Skip to content

Birds calling

September 17, 2013
King Parrot

Australian King Parrot

The Strath Creek Landcare group has just released a CD for local distribution titled ‘Bird Calls of the lower King Parrot Valley‘. The CD is intended as a companion to a booklet about birds produced in 2007 and follows the same format as the booklet. Birds, probably more so than any other animals, produce an extraordinary array of sounds and, apart from appreciating their intrinsic beauty, learning the various calls is a valuable means of identifying individual species.Bird call CD
The CD should probably have been titled ‘Bird Vocalisations of …’ since purists distinguish between ‘calls’ and ‘songs’, the former usually being brief, acoustically simple sounds and the latter involving more complex series of varied notes with a recognisable pattern. But it can be a fine distinction and in any case ‘vocalisation’ seems clumsy for a title, so ‘calls’ it is.

Like humans, birds can have slight variations (dialects) between different regions, so we tried wherever possible to record the calls locally.

Birds are unique in possessing an organ called a syrinx. (Unlike us, their larynx serves only to stop food and water entering the windpipe and lungs.) The syrinx or voice-box is a structure at the base of the windpipe where it divides into two bronchial tubes. Rapid contraction of the bird’s lungs forces air through these tubes, and muscles and vibrating membranes within the syrinx create a musical sound. Each tube can be conrolled separately, allowing variations in the sound – one tube may be used mainly for breathing, or both may be used to produce different sounds that either combine or interact. Very rapid shallow breaths coordinated with the call notes allow some birds to sing for lengthy periods without a discernible break. Variations in the structure of the syrinx, as well as the length and diameter of the wind-pipe, account for the great diversity in bird calls/songs.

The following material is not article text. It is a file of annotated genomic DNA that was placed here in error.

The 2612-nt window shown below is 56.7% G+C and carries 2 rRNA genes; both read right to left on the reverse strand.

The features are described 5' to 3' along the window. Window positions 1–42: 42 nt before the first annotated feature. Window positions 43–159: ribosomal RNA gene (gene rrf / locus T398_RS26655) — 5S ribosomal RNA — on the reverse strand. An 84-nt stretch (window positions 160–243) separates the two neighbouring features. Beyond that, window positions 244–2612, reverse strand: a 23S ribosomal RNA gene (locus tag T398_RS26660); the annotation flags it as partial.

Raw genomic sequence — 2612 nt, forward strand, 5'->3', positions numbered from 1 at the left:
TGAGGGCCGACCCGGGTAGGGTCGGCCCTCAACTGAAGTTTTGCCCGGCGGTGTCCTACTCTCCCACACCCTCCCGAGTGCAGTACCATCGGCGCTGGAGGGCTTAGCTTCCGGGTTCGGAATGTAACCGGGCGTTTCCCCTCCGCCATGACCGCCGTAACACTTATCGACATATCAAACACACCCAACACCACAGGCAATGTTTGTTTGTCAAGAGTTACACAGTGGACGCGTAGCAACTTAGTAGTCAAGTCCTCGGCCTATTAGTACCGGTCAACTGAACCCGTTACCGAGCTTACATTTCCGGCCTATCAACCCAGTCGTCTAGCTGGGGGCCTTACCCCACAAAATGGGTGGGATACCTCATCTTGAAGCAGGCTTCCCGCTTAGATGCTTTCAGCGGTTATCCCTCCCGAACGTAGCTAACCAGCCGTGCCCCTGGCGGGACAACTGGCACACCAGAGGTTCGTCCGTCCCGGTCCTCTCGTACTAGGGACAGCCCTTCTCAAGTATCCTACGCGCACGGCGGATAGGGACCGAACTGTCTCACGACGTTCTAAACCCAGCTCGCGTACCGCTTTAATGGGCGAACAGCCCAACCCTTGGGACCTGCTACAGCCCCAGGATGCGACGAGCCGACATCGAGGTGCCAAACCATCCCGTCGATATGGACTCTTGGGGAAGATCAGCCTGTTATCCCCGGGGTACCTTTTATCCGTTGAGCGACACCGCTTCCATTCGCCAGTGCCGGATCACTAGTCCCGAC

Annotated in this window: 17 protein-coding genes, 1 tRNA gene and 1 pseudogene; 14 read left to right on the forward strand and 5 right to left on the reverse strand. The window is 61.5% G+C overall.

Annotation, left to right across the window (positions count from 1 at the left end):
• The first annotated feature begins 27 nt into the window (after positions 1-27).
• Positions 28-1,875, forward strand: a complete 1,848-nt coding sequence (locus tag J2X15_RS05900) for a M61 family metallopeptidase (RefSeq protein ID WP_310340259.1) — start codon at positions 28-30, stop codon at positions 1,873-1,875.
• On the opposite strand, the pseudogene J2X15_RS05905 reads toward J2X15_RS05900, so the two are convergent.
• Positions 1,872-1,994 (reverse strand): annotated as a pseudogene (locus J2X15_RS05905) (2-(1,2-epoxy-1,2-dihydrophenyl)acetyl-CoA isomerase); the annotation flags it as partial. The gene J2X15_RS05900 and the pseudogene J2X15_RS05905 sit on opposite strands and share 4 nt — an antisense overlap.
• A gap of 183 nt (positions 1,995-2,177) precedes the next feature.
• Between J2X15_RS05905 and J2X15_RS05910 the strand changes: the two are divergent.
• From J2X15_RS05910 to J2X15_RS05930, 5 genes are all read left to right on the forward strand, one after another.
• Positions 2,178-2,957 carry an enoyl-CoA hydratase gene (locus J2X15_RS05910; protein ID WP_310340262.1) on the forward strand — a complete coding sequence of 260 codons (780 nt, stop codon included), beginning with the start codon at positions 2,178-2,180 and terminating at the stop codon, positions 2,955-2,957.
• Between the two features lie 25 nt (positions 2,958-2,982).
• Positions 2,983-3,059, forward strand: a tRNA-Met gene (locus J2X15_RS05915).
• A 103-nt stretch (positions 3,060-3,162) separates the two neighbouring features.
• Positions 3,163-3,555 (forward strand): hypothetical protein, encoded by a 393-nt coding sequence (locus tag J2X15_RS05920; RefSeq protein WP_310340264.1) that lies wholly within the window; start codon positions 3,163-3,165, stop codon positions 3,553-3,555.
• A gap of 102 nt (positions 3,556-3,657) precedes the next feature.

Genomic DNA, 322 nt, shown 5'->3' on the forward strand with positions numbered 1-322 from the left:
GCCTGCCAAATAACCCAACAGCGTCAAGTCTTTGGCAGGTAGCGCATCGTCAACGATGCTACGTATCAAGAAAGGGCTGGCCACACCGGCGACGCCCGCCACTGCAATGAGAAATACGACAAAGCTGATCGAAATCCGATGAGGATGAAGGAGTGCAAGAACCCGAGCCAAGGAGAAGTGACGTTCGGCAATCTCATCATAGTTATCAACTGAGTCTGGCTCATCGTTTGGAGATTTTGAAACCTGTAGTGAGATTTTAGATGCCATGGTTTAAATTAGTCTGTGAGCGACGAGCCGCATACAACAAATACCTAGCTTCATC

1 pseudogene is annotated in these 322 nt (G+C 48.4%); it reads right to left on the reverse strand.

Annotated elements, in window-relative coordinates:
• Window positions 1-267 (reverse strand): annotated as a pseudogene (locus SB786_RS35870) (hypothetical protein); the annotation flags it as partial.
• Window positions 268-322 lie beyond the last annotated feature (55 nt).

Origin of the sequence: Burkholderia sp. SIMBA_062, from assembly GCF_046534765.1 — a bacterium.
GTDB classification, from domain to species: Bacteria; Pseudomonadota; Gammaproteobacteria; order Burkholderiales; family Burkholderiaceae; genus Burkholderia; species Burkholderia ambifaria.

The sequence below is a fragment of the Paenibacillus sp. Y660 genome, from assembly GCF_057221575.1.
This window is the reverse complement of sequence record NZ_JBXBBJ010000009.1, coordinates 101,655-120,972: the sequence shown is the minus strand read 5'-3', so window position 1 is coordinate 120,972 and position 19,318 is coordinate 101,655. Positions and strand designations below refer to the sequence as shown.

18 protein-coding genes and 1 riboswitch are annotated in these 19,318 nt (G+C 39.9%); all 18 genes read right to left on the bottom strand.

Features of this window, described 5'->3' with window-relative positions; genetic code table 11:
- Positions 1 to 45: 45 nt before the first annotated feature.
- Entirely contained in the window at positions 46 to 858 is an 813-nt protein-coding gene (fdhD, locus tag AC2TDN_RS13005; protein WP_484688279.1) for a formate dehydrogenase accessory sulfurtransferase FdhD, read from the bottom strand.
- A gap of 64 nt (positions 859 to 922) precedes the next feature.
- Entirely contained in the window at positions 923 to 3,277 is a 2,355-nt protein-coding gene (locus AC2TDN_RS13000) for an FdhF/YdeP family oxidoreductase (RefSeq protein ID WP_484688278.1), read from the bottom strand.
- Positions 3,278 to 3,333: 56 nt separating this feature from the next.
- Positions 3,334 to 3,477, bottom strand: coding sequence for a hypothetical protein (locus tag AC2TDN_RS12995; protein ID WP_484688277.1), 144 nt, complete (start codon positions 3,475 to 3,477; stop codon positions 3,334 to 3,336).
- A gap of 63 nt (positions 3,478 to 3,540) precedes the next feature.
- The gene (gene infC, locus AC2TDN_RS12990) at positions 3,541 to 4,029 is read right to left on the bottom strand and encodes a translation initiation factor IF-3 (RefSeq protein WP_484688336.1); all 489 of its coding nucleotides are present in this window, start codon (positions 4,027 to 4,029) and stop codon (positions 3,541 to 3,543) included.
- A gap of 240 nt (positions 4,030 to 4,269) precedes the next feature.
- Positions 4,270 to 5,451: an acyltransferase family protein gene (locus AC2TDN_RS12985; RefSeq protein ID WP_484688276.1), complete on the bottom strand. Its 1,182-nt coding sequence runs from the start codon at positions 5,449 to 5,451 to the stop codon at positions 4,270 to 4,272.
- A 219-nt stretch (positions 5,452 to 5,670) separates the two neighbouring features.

[For the technically-minded the calls were mostly recorded with a Zoom H4n recorder coupled to a Rode NTG-2 directional microphone.]

Copies of the CD are available free of charge at the Goulburn Broken Catchment Management Authority office in Yea. Click on the audio bars below for a couple of samples of the calls.

No comments yet

Leave a Reply

Fill in your details below or click an icon to log in:

WordPress.com Logo

You are commenting using your WordPress.com account. Log Out / Change )

Twitter picture

You are commenting using your Twitter account. Log Out / Change )

Facebook photo

You are commenting using your Facebook account. Log Out / Change )

Google+ photo

You are commenting using your Google+ account. Log Out / Change )

Connecting to %s

%d bloggers like this: